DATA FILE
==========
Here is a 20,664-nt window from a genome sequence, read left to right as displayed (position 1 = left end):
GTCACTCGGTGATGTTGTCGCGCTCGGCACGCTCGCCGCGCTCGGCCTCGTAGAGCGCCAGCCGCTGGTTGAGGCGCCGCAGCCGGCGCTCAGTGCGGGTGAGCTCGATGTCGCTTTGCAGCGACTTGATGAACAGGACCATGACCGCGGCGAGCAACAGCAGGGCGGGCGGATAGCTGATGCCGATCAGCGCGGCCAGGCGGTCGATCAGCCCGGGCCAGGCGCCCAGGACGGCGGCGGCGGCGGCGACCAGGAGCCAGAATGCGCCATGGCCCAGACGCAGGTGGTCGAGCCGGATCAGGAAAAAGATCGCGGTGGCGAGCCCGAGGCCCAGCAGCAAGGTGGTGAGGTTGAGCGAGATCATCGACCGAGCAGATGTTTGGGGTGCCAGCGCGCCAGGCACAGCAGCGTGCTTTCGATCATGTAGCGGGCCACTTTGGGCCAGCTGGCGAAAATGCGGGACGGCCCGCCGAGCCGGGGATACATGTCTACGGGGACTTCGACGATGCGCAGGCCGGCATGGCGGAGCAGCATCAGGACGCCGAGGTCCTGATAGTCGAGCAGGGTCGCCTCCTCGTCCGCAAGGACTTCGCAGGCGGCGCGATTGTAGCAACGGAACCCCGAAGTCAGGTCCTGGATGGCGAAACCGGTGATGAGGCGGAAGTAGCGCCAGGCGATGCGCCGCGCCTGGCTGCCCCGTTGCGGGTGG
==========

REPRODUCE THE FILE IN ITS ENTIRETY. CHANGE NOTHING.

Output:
Here is a 20,664-nt window from a genome sequence, read left to right as displayed (position 1 = left end):
GTCACTCGGTGATGTTGTCGCGCTCGGCACGCTCGCCGCGCTCGGCCTCGTAGAGCGCCAGCCGCTGGTTGAGGCGCCGCAGCCGGCGCTCAGTGCGGGTGAGCTCGATGTCGCTTTGCAGCGACTTGATGAACAGGACCATGACCGCGGCGAGCAACAGCAGGGCGGGCGGATAGCTGATGCCGATCAGCGCGGCCAGGCGGTCGATCAGCCCGGGCCAGGCGCCCAGGACGGCGGCGGCGGCGGCGACCAGGAGCCAGAATGCGCCATGGCCCAGACGCAGGTGGTCGAGCCGGATCAGGAAAAAGATCGCGGTGGCGAGCCCGAGGCCCAGCAGCAAGGTGGTGAGGTTGAGCGAGATCATCGACCGAGCAGATGTTTGGGGTGCCAGCGCGCCAGGCACAGCAGCGTGCTTTCGATCATGTAGCGGGCCACTTTGGGCCAGCTGGCGAAAATGCGGGACGGCCCGCCGAGCCGGGGATACATGTCTACGGGGACTTCGACGATGCGCAGGCCGGCATGGCGGAGCAGCATCAGGACGCCGAGGTCCTGATAGTCGAGCAGGGTCGCCTCCTCGTCCGCAAGGACTTCGCAGGCGGCGCGATTGTAGCAACGGAACCCCGAAGTCAGGTCCTGGATGGCGAAACCGGTGATGAGGCGGAAGTAGCGCCAGGCGATGCGCCGCGCCTGGCTGCCCCGTTGCGGGTGG